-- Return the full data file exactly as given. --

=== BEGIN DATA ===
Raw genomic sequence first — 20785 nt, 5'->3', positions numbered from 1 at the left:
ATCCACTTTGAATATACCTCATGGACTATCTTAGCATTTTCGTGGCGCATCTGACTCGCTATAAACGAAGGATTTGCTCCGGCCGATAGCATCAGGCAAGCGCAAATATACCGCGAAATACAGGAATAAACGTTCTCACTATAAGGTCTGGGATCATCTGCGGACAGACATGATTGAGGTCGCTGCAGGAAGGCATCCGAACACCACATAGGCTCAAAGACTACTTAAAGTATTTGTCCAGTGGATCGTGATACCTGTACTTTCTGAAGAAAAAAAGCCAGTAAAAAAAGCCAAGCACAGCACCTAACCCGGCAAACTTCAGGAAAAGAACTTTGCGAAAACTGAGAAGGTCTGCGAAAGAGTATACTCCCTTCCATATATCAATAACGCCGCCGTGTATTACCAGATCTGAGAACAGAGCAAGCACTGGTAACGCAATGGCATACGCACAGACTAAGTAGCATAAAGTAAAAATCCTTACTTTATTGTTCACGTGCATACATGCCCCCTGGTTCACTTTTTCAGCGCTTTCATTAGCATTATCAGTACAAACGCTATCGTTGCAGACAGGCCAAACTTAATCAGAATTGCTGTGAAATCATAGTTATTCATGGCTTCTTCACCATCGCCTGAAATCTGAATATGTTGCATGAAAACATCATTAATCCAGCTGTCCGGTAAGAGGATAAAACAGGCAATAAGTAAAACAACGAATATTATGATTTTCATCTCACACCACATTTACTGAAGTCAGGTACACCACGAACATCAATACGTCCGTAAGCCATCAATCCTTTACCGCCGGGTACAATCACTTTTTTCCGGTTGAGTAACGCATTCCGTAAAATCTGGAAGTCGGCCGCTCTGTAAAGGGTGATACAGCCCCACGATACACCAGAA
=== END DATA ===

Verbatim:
Raw genomic sequence first — 20785 nt, 5'->3', positions numbered from 1 at the left:
ATCCACTTTGAATATACCTCATGGACTATCTTAGCATTTTCGTGGCGCATCTGACTCGCTATAAACGAAGGATTTGCTCCGGCCGATAGCATCAGGCAAGCGCAAATATACCGCGAAATACAGGAATAAACGTTCTCACTATAAGGTCTGGGATCATCTGCGGACAGACATGATTGAGGTCGCTGCAGGAAGGCATCCGAACACCACATAGGCTCAAAGACTACTTAAAGTATTTGTCCAGTGGATCGTGATACCTGTACTTTCTGAAGAAAAAAAGCCAGTAAAAAAAGCCAAGCACAGCACCTAACCCGGCAAACTTCAGGAAAAGAACTTTGCGAAAACTGAGAAGGTCTGCGAAAGAGTATACTCCCTTCCATATATCAATAACGCCGCCGTGTATTACCAGATCTGAGAACAGAGCAAGCACTGGTAACGCAATGGCATACGCACAGACTAAGTAGCATAAAGTAAAAATCCTTACTTTATTGTTCACGTGCATACATGCCCCCTGGTTCACTTTTTCAGCGCTTTCATTAGCATTATCAGTACAAACGCTATCGTTGCAGACAGGCCAAACTTAATCAGAATTGCTGTGAAATCATAGTTATTCATGGCTTCTTCACCATCGCCTGAAATCTGAATATGTTGCATGAAAACATCATTAATCCAGCTGTCCGGTAAGAGGATAAAACAGGCAATAAGTAAAACAACGAATATTATGATTTTCATCTCACACCACATTTACTGAAGTCAGGTACACCACGAACATCAATACGTCCGTAAGCCATCAATCCTTTACCGCCGGGTACAATCACTTTTTTCCGGTTGAGTAACGCATTCCGTAAAATCTGGAAGTCGGCCGCTCTGTAAAGGGTGATACAGCCCCACGATACACCAGAA